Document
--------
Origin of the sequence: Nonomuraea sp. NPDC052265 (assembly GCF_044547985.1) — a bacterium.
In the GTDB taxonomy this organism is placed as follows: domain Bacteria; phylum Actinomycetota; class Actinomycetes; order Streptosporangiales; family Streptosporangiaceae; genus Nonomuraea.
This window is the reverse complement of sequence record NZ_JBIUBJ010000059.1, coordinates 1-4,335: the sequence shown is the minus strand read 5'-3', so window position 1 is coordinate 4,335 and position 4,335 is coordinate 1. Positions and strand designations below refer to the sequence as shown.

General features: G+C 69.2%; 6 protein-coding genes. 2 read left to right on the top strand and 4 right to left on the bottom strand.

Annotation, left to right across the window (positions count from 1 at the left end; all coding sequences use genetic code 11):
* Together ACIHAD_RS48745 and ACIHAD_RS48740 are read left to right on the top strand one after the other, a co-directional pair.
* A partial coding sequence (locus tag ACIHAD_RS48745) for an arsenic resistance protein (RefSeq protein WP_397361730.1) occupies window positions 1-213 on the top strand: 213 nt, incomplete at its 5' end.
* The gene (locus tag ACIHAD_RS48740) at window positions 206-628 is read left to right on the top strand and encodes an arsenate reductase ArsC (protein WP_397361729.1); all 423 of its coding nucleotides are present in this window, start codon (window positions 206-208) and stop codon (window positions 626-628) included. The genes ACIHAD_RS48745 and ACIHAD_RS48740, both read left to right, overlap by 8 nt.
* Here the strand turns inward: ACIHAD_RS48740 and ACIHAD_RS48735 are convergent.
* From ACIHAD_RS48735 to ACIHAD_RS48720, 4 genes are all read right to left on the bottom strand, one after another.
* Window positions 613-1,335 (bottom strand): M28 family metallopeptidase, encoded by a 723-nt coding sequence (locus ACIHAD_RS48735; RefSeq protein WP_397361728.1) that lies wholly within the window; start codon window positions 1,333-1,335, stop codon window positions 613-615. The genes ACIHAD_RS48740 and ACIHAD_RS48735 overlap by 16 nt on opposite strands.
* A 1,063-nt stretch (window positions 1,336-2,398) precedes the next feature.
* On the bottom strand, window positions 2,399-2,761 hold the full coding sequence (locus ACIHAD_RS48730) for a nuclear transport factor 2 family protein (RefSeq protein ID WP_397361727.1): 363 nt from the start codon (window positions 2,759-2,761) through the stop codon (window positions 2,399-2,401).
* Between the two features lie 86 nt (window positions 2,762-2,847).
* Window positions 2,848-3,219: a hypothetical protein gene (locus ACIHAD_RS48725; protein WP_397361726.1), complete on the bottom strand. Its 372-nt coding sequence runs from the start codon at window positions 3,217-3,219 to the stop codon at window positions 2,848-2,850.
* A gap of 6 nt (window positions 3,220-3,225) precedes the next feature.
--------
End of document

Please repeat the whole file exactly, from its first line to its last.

Origin of the sequence: Nonomuraea sp. NPDC052265 (assembly GCF_044547985.1) — a bacterium.
In the GTDB taxonomy this organism is placed as follows: domain Bacteria; phylum Actinomycetota; class Actinomycetes; order Streptosporangiales; family Streptosporangiaceae; genus Nonomuraea.
This window is the reverse complement of sequence record NZ_JBIUBJ010000059.1, coordinates 1-4,335: the sequence shown is the minus strand read 5'-3', so window position 1 is coordinate 4,335 and position 4,335 is coordinate 1. Positions and strand designations below refer to the sequence as shown.

General features: G+C 69.2%; 6 protein-coding genes. 2 read left to right on the top strand and 4 right to left on the bottom strand.

Annotation, left to right across the window (positions count from 1 at the left end; all coding sequences use genetic code 11):
* Together ACIHAD_RS48745 and ACIHAD_RS48740 are read left to right on the top strand one after the other, a co-directional pair.
* A partial coding sequence (locus tag ACIHAD_RS48745) for an arsenic resistance protein (RefSeq protein WP_397361730.1) occupies window positions 1-213 on the top strand: 213 nt, incomplete at its 5' end.
* The gene (locus tag ACIHAD_RS48740) at window positions 206-628 is read left to right on the top strand and encodes an arsenate reductase ArsC (protein WP_397361729.1); all 423 of its coding nucleotides are present in this window, start codon (window positions 206-208) and stop codon (window positions 626-628) included. The genes ACIHAD_RS48745 and ACIHAD_RS48740, both read left to right, overlap by 8 nt.
* Here the strand turns inward: ACIHAD_RS48740 and ACIHAD_RS48735 are convergent.
* From ACIHAD_RS48735 to ACIHAD_RS48720, 4 genes are all read right to left on the bottom strand, one after another.
* Window positions 613-1,335 (bottom strand): M28 family metallopeptidase, encoded by a 723-nt coding sequence (locus ACIHAD_RS48735; RefSeq protein WP_397361728.1) that lies wholly within the window; start codon window positions 1,333-1,335, stop codon window positions 613-615. The genes ACIHAD_RS48740 and ACIHAD_RS48735 overlap by 16 nt on opposite strands.
* A 1,063-nt stretch (window positions 1,336-2,398) precedes the next feature.
* On the bottom strand, window positions 2,399-2,761 hold the full coding sequence (locus ACIHAD_RS48730) for a nuclear transport factor 2 family protein (RefSeq protein ID WP_397361727.1): 363 nt from the start codon (window positions 2,759-2,761) through the stop codon (window positions 2,399-2,401).
* Between the two features lie 86 nt (window positions 2,762-2,847).
* Window positions 2,848-3,219: a hypothetical protein gene (locus ACIHAD_RS48725; protein WP_397361726.1), complete on the bottom strand. Its 372-nt coding sequence runs from the start codon at window positions 3,217-3,219 to the stop codon at window positions 2,848-2,850.
* A gap of 6 nt (window positions 3,220-3,225) precedes the next feature.